I always go to the movies when there is a food movie showing, I enjoyed Chocolate, Julie and Julia, Eat Drink Man Woman, Hundred Foot Journey, and many others. Ratatouille, a movie about a rat in the kitchen, was probably the most popular of them all but I could not bring myself to watch it. I blame my father and our bad experience with rats in my childhood. The rats at our farm used to sleep in a line between pieces of wood on top of our shed. My dad got the idea that if he fired a bullet straight down the line of rats he could take out about twenty at a time. One night he decided to go rat hunting and as I was the eldest (or tallest or silliest) I was chosen to help. It was my job to hold a torch at the end of the shed while he was standing behind me with his 22 rifle ready to fire. He gave the signal to turn on the torch so he could see their eyes and fire. BUT…..all of the rats ran towards the light, over the torch, over my hands, down my arms, shoulders and body. It was raining rats all over me. I honestly have the shivers now just thinking about it. So there is no way I am going to see a movie about a rat!!!
Ratatouille comes from Provence in the south of France and this simple recipe sings with summer vegetables – eggplant, zucchini, capsicum and tomato. These veggies are at their peak right now and I can’t think of a better way to get my five a day. Ratatouille is a delicious stew of Mediterranean veg sautéed separately, and then doused with a rich tomato sauce fragrant with thyme and basil.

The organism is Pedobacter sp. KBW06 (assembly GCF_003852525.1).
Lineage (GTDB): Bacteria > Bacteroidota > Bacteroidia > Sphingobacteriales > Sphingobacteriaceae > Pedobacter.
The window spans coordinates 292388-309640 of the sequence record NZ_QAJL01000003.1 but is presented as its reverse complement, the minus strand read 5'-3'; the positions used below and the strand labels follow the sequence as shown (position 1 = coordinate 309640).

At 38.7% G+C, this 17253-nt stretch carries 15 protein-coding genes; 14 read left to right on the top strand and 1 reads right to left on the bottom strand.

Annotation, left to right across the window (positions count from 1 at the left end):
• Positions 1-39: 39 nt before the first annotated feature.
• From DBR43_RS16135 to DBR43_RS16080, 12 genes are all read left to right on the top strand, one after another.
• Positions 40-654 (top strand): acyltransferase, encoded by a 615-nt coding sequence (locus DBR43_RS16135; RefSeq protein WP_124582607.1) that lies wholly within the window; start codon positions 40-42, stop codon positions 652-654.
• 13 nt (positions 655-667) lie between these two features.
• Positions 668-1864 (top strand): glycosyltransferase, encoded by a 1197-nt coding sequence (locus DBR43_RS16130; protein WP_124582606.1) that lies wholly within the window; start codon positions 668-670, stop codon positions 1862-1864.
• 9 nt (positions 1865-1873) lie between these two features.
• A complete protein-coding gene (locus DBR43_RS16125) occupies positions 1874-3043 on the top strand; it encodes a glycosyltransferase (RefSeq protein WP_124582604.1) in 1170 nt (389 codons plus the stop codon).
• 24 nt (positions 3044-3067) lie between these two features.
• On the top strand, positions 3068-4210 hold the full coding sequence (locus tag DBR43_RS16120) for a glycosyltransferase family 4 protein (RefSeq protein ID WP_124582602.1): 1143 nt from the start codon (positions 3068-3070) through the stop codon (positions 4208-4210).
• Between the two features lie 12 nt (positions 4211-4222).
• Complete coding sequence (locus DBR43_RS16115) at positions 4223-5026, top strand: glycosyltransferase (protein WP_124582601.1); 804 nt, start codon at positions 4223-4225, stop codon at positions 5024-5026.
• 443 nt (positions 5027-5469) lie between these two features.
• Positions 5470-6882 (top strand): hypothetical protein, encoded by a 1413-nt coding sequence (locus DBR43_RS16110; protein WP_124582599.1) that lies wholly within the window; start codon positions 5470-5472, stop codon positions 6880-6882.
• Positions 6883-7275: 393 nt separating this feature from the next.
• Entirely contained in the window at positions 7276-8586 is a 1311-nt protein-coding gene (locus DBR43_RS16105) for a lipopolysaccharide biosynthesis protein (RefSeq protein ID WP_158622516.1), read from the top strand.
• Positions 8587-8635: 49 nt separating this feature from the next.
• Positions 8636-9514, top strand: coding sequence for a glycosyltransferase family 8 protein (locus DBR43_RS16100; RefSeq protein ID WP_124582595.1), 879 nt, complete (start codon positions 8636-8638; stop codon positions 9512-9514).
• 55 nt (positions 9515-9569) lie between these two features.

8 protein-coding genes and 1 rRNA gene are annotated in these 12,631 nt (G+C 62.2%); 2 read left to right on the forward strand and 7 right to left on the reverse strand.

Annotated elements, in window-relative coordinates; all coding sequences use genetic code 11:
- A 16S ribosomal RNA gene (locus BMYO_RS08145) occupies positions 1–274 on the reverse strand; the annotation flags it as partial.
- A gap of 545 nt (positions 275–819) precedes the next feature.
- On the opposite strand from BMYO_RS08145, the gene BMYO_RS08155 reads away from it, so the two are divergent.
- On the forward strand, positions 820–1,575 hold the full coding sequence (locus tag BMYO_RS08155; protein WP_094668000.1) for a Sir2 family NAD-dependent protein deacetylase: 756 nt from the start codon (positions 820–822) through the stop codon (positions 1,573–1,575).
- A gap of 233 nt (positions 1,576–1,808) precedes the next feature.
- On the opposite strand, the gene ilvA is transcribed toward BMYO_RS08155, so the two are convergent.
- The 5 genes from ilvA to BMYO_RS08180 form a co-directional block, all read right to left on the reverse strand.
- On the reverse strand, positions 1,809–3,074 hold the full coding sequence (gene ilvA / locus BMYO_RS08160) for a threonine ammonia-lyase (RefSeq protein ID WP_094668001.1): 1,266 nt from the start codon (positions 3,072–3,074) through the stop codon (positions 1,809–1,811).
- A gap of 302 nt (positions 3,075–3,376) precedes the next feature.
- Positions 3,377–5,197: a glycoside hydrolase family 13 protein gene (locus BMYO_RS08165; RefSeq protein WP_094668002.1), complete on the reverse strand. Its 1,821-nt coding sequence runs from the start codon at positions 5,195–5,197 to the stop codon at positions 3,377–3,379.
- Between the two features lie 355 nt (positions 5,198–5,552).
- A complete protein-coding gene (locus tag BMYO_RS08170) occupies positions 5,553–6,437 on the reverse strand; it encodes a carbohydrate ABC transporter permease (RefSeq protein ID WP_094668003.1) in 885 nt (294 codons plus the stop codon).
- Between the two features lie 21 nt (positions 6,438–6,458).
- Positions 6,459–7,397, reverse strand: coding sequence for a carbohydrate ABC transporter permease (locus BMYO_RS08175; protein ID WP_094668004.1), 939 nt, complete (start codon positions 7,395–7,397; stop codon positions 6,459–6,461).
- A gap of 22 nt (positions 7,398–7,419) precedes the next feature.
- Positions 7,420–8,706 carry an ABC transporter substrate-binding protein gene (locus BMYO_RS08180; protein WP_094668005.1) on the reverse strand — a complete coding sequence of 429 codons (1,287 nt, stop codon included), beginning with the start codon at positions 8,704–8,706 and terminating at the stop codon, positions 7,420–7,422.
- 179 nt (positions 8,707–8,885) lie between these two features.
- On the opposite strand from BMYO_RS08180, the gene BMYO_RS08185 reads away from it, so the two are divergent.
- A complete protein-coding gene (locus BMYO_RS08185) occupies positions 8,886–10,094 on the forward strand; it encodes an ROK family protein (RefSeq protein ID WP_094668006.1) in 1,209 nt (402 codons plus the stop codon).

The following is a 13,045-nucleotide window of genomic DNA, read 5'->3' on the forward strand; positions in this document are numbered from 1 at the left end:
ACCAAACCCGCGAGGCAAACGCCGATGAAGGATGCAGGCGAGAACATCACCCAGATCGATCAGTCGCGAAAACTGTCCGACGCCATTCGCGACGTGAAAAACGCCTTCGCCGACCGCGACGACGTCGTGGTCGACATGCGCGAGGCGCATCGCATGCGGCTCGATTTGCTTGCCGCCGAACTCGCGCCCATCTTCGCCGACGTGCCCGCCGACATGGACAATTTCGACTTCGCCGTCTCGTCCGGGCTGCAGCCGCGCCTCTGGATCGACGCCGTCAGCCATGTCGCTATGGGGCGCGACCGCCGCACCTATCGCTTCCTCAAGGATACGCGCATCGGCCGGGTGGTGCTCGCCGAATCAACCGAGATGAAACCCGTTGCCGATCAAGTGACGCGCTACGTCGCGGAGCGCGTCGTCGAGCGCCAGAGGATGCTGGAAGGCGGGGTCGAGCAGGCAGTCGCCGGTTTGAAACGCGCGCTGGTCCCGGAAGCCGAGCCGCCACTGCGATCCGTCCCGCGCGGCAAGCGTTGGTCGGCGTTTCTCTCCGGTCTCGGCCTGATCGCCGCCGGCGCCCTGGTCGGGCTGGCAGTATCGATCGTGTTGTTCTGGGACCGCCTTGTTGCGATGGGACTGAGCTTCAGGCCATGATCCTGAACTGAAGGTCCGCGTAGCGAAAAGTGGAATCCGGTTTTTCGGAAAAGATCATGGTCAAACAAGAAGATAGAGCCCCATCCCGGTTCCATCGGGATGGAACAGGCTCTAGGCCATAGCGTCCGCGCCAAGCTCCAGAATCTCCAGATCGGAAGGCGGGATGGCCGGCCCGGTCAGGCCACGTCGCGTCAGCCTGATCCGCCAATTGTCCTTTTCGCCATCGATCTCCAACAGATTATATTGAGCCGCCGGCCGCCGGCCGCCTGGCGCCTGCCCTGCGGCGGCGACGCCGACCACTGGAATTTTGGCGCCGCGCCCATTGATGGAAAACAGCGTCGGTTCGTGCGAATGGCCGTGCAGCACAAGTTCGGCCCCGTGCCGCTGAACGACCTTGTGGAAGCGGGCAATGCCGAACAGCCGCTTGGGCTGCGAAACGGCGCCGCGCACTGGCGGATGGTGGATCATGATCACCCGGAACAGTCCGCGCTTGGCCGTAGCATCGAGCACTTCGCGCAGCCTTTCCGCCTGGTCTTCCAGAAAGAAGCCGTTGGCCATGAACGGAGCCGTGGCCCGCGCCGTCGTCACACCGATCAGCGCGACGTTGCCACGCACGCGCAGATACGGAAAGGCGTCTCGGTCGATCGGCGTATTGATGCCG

Making ratatouille is definitely a project for a weekend afternoon. It’s simple but fairly time-consuming.
Firstly there’s getting all the vegetables washed, chopped, and ready. Then you need to cook them in batches, partly so they can brown instead of steam and also because they all cook at different rates and they won’t all fit into a pot until they have started to break down.
The ratatouille can be eaten once it is all warmed through but the magic happens after an hour of simmering when the vegetables have developed a silky smooth sweetness and the bay leaf and thyme have perfumed every corner of the saucepan. The basil gets stirred through just before serving and at this point I dream of being in Italy as the Italian summer aromas are released. I usually make enough to feed a crowd, pack for a lunch, and freeze for later.
A modern way to prepare this dish as a centrepiece is to choose the eggplant, zucchini, tomato, onion and capsicum all of similar widths, slice them finely and line them up in a casserole dish, then scatter with the thyme, drizzle with olive oil and bake until tender.
So look for shiny, plump eggplant, zucchinis, tomatoes and capsicums in the shops and markets on the mountain while they are at their best.